Format

Send to

Choose Destination
J Clin Med. 2019 Aug 29;8(9). pii: E1337. doi: 10.3390/jcm8091337.

Real World Patterns of Antimicrobial Use and Microbiology Investigations in Patients with Sepsis outside the Critical Care Unit: Secondary Analysis of Three Nation-Wide Point Prevalence Studies.

Author information

1
Department of Anaesthesia, Intensive Care and Pain Medicine, Division of Population Medicine, Cardiff University, Heath Park Campus, Cardiff CF14 4XN, UK.
2
Department of Anaesthesia, Intensive Care and Pain Medicine, Division of Population Medicine, Cardiff University, Heath Park Campus, Cardiff CF14 4XN, UK. szakmanyt1@cardiff.ac.uk.
3
Anaesthetic Directorate, Aneurin Bevan University Health Board, Royal Gwent Hospital, Cardiff Road, Newport, Gwent NP20 2UB, UK. szakmanyt1@cardiff.ac.uk.

Abstract

Recent description of the microbiology of sepsis on the wards or information on the real-life antibiotic choices used in sepsis is lacking. There is growing concern of the indiscriminate use of antibiotics and omission of microbiological investigations in the management of septic patients. We performed a secondary analysis of three annual 24-h point-prevalence studies on the general wards across all Welsh acute hospitals in years 2016-2018. Data were collected on patient demographics, as well as radiological, laboratory and microbiological data within 48-h of the study. We screened 19,453 patients over the three 24 h study periods and recruited 1252 patients who fulfilled the entry criteria. 775 (64.9%) patients were treated with intravenous antibiotics. Only in 33.65% (421/1252) of all recruited patients did healthcare providers obtain blood cultures; in 25.64% (321/1252) urine cultures; in 8.63% (108/1252) sputum cultures; in 6.79% (85/1252) wound cultures; in 15.25% (191/1252) other cultures. Out of the recruited patients, 59.1% (740/1252) fulfilled SEPSIS-3 criteria. Patients with SEPSIS-3 criteria were significantly more likely to receive antibiotics than the non-septic cohort (p < 0.0001). In a multivariable regression analysis increase in SOFA score, increased number of SIRS criteria and the use of the official sepsis screening tool were associated with antibiotic administration, however obtaining microbiology cultures was not. Our study shows that antibiotics prescription practice is not accompanied by microbiological investigations. A significant proportion of sepsis patients are still at risk of not receiving appropriate antibiotics treatment and microbiological investigations; this may be improved by a more thorough implementation of sepsis screening tools.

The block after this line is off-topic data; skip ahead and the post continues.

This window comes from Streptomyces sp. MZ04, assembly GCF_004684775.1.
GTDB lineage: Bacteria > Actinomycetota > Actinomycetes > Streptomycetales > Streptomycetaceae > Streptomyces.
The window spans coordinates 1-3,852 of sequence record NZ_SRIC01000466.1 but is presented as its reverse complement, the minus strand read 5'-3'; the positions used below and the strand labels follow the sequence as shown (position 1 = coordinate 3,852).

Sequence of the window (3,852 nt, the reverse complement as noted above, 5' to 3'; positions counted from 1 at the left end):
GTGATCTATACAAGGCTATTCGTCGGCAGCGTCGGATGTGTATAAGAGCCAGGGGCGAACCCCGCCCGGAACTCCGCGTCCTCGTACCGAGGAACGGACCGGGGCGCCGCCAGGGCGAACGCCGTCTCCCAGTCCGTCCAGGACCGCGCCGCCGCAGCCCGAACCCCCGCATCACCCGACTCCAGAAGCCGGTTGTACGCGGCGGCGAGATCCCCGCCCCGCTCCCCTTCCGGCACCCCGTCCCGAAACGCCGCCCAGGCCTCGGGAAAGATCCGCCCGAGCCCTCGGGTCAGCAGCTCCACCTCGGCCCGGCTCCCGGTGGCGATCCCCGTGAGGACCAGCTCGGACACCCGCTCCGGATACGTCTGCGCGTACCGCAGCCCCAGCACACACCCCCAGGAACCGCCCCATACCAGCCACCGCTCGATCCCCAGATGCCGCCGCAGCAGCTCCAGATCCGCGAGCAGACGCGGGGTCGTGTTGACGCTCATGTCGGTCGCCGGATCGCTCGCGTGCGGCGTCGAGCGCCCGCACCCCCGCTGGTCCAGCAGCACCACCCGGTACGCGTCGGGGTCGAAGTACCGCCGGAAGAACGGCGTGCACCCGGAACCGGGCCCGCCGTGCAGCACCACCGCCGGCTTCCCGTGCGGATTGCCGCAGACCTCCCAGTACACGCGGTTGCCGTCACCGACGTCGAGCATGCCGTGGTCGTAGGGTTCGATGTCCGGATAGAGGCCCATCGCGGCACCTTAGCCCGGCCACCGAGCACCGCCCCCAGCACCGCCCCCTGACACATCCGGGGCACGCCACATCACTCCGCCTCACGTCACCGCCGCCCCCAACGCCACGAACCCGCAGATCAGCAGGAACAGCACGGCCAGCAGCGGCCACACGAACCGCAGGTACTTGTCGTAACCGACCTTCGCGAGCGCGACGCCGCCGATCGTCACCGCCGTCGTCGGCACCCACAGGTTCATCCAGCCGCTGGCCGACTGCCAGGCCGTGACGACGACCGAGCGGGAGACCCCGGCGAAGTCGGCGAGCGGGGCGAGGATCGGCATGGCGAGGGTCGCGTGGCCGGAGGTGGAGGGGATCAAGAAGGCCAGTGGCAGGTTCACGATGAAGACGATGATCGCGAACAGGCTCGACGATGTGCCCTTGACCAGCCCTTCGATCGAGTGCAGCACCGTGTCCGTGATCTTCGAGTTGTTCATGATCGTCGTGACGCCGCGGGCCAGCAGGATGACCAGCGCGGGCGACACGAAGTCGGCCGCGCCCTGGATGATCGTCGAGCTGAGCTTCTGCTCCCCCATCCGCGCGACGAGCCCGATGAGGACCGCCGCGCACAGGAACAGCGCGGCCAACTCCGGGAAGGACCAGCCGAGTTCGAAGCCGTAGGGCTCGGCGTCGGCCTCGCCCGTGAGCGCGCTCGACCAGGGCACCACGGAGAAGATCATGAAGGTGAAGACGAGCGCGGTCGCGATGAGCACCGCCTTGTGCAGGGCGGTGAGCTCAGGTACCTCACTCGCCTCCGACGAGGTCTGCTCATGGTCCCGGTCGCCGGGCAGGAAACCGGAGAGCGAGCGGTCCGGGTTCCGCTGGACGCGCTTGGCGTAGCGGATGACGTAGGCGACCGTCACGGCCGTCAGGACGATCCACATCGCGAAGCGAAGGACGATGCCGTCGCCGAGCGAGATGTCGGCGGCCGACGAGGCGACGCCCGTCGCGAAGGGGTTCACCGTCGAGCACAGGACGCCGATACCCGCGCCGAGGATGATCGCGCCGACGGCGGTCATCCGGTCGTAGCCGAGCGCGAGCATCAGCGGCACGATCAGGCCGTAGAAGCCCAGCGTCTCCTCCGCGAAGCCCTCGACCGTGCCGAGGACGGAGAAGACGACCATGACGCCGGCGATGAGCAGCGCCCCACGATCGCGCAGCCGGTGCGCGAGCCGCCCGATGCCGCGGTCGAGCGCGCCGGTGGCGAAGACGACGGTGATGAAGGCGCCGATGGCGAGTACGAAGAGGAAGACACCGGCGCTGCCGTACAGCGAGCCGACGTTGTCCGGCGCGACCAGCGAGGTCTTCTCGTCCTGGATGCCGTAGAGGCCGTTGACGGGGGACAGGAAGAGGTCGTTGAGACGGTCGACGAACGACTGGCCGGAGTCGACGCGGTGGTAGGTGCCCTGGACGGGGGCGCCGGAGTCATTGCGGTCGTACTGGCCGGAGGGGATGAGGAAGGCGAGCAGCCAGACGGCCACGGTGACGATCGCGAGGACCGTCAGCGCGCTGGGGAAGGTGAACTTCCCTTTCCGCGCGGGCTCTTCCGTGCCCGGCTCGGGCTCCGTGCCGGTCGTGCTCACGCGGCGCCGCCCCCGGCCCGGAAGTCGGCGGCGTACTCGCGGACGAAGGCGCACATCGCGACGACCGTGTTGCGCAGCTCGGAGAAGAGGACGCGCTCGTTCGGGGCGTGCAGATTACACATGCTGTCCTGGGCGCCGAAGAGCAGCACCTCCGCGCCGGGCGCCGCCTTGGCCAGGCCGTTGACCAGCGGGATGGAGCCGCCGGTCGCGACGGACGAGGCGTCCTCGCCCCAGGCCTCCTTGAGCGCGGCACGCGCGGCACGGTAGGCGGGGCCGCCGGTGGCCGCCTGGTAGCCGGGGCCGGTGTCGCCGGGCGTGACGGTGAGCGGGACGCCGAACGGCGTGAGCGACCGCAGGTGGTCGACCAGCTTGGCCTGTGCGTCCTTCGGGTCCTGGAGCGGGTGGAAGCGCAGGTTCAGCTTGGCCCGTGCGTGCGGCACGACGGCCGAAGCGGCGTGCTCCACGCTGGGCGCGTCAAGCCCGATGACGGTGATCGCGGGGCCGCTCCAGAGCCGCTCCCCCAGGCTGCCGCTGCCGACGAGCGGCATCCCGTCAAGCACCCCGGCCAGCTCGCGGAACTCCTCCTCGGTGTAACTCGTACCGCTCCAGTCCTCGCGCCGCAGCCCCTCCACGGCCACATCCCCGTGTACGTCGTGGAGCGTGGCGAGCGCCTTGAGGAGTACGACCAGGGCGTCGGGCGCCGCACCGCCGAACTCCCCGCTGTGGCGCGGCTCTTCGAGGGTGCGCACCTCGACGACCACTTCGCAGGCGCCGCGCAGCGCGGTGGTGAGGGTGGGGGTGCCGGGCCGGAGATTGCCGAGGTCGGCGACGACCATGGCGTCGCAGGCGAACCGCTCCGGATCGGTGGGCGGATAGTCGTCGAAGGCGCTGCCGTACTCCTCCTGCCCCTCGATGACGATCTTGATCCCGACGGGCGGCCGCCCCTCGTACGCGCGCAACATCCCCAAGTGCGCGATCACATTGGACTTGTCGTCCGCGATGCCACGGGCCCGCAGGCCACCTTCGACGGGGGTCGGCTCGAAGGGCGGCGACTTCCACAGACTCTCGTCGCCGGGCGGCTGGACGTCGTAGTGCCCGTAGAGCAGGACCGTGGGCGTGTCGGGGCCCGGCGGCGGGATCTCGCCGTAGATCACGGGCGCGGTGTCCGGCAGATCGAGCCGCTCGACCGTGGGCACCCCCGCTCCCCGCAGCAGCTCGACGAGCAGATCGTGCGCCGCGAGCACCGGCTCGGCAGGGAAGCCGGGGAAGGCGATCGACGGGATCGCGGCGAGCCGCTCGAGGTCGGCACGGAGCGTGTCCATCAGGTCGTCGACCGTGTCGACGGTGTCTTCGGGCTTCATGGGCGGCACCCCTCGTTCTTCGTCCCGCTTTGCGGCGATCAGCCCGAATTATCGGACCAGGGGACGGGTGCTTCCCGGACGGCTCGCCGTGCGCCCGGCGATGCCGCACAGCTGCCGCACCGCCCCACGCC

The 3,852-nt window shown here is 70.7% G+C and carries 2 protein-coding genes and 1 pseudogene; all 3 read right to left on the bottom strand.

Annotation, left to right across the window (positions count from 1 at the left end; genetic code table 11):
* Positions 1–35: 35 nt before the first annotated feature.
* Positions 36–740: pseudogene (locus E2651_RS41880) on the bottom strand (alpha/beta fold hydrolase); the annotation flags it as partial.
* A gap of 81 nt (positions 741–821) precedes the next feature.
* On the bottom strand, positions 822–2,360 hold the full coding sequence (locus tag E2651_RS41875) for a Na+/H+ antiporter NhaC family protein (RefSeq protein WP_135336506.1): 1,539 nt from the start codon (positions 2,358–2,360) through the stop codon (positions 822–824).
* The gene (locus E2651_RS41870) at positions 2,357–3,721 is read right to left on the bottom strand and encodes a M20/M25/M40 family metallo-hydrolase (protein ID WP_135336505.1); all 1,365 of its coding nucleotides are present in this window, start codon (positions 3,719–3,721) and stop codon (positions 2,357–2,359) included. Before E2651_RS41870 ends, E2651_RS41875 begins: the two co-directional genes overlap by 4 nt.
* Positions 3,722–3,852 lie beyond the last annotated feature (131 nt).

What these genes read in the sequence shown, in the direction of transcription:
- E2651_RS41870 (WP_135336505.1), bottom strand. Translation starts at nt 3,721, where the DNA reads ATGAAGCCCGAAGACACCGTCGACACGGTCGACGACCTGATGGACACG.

KEYWORDS:

antibiotics; investigations; microbiology; sepsis

Supplemental Content

Full text links

Icon for Multidisciplinary Digital Publishing Institute (MDPI) Icon for PubMed Central
Loading ...
Support Center